Part I: The Purpose

This entry is part 1 of 12 in the series R&R Intro

The purpose of this blog is to provide a detailed progression of how to install a complete offensive and defensive system for any basketball team. Much of these thoughts were initially based on Coach Rick Torbett’s Read and React offense. Over the years, it has evolved into a description of experiences in how to teach the game. It is a result of success and failure.  It is ever changing.  I hope to provide a holistic approach to teaching the game of basketball.  The better we teach the game, the better our players will learn it.

Extensive experience, research, and conversations have led to the development of the philosophies and practices discussed in this blog.  Lessons are still being learned and will be incorporated into this ever-changing documentation of coaching and playing the game. However, the foundation of this philosophy is rooted in the basics of the game. This approach is designed to be holistic, progressive, and aggressive. It is meant to teach offense and defense from the ground up, in a way that provides players and teams a path towards success.

There are a few problems I’m trying to solve. How can we better teach the game?  How can we grow our game?  How can we help our players quickly adapt to any situation they face? How can we daily mold our philosophy to more types of players with fewer changes in what we teach?  How can we teach offense and defense at the same time?  How can we get more done with less time?  How can we be great defensively and still be good offensively?

I have taken the Read and React and made some modifications. The more I coach players, watch players be coached, and observe the game in general, there are certain trends that I see in how players play on both ends of the floor. This has helped form my definition which is as follows:

The Read and React offense is a layered collection of offensive basketball concepts that give players with the ball the freedom and players without the ball the structure necessary to generate scoring opportunities in an unpredictable yet organized and coordinated manner.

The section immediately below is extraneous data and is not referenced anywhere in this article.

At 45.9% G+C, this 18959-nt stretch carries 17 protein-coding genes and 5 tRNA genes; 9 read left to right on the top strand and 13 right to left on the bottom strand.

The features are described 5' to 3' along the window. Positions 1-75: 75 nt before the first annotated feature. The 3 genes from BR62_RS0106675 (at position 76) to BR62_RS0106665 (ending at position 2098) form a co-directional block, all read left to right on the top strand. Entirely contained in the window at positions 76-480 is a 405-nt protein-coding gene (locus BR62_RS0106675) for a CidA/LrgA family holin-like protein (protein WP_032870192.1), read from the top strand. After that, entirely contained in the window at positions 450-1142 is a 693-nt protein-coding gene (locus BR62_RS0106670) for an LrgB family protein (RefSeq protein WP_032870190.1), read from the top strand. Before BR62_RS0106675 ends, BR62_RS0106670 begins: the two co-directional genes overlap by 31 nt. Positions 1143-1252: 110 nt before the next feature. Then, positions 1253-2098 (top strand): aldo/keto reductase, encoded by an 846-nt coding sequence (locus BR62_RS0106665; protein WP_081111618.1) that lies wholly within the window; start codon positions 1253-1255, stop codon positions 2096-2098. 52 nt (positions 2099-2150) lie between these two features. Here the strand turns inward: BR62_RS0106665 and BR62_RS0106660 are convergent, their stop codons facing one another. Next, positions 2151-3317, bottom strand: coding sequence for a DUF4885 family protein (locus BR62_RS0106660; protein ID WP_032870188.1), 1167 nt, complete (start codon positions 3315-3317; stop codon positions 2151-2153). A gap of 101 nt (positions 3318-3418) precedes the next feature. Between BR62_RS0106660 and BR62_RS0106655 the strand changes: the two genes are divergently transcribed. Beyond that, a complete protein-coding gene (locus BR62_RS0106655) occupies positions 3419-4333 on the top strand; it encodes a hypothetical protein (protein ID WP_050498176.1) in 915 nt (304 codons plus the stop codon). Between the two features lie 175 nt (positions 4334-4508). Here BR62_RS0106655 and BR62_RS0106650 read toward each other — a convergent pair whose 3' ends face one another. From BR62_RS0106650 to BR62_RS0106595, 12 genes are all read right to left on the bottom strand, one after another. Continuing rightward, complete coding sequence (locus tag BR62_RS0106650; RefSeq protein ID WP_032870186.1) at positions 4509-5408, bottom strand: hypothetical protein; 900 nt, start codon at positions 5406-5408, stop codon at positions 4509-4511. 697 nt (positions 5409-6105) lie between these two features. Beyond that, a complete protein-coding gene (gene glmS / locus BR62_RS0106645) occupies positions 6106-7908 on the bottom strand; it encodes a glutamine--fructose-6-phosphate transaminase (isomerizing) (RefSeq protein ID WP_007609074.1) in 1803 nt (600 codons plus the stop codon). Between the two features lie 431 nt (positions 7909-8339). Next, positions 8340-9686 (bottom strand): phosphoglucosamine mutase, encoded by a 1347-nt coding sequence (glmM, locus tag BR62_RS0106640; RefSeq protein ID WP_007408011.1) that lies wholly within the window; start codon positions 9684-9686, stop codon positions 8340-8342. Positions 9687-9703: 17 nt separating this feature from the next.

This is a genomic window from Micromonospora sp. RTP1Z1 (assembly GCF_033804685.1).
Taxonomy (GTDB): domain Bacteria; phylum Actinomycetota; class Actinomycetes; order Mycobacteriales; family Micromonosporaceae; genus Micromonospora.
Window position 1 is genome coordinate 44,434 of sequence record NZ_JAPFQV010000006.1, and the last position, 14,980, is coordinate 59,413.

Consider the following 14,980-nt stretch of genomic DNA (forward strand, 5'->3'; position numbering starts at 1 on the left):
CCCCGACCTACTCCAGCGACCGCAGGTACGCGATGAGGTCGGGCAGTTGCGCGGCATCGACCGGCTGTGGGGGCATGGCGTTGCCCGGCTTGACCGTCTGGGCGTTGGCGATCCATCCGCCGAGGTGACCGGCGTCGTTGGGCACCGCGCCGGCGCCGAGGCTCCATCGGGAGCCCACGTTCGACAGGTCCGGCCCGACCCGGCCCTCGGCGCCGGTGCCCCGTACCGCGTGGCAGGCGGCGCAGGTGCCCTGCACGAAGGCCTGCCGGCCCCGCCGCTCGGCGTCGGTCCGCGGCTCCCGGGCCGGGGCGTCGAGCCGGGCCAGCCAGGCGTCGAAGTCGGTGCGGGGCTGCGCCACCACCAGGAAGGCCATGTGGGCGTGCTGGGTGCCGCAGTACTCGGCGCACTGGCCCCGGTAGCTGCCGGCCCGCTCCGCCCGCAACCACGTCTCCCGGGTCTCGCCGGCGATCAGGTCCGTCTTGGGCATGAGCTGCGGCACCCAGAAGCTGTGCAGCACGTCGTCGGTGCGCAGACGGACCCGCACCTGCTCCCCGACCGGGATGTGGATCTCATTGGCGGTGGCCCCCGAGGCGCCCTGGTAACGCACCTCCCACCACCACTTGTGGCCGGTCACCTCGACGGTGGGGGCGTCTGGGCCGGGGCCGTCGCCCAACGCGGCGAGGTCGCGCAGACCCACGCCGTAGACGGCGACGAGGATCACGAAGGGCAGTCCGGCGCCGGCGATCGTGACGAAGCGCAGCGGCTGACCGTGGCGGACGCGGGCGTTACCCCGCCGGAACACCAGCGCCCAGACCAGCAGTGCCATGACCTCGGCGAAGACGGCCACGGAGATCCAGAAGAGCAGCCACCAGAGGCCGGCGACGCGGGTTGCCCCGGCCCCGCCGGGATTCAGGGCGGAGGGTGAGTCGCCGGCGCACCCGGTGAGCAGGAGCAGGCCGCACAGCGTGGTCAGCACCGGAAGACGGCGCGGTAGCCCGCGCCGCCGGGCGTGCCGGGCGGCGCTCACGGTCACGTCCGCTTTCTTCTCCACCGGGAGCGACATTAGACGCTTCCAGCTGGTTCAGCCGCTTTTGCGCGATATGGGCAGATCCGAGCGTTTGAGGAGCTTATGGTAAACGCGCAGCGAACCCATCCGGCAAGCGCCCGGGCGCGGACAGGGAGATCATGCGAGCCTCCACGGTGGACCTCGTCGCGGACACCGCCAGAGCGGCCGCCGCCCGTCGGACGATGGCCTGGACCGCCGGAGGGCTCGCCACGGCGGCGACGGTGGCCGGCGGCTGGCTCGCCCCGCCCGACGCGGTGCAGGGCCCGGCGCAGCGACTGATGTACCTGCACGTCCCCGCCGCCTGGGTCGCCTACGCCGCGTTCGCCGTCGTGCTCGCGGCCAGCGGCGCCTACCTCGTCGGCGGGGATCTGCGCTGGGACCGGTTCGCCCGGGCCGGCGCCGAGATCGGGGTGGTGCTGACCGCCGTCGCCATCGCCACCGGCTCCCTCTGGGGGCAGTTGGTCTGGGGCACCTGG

I have taken this framework and am working to create a way for coaches to be better.  I want to provide a resource that will help coaches no matter what they run.  It’s not about Read and React.  It’s about the game.  It’s about teaching and playing the game of basketball better.

The layers that make up the offense provide the opportunity for coaches to implement a variety of different offensive strategies, while continuing to keep everyone on the same page.  The first few layers are basic in some way to most any offensive system.  The mastery of these basic layers will provide numerous scoring opportunities for teams at all levels.  At the same time, as defenses become more advanced, additional layers can be added to help keep defenses off balance and provide additional options for attacking them.

This style of offense is amazingly simple in its design, allowing players to naturally utilize their strengths and hide their weaknesses while at the same time providing a cohesive framework for the team to function.  However, this simplicity does not imply that players will be able to execute it immediately. Execution of the offense still requires breakdown and consistent practice. This practice can occur during individual skill development or in team practices. Repetitions can occur during offensive or defensive segments. Whole practices can be designed around the offense for any type of player for any type of game plan or philosophy.

When executed properly, fundamental offense will expose poor defensive habits in your team as well as your opponent. Fundamental offense will also expose individual offensive weaknesses and provide a tool for improving both offensive and defensive skills. It is up to the coach to determine how they spend their time.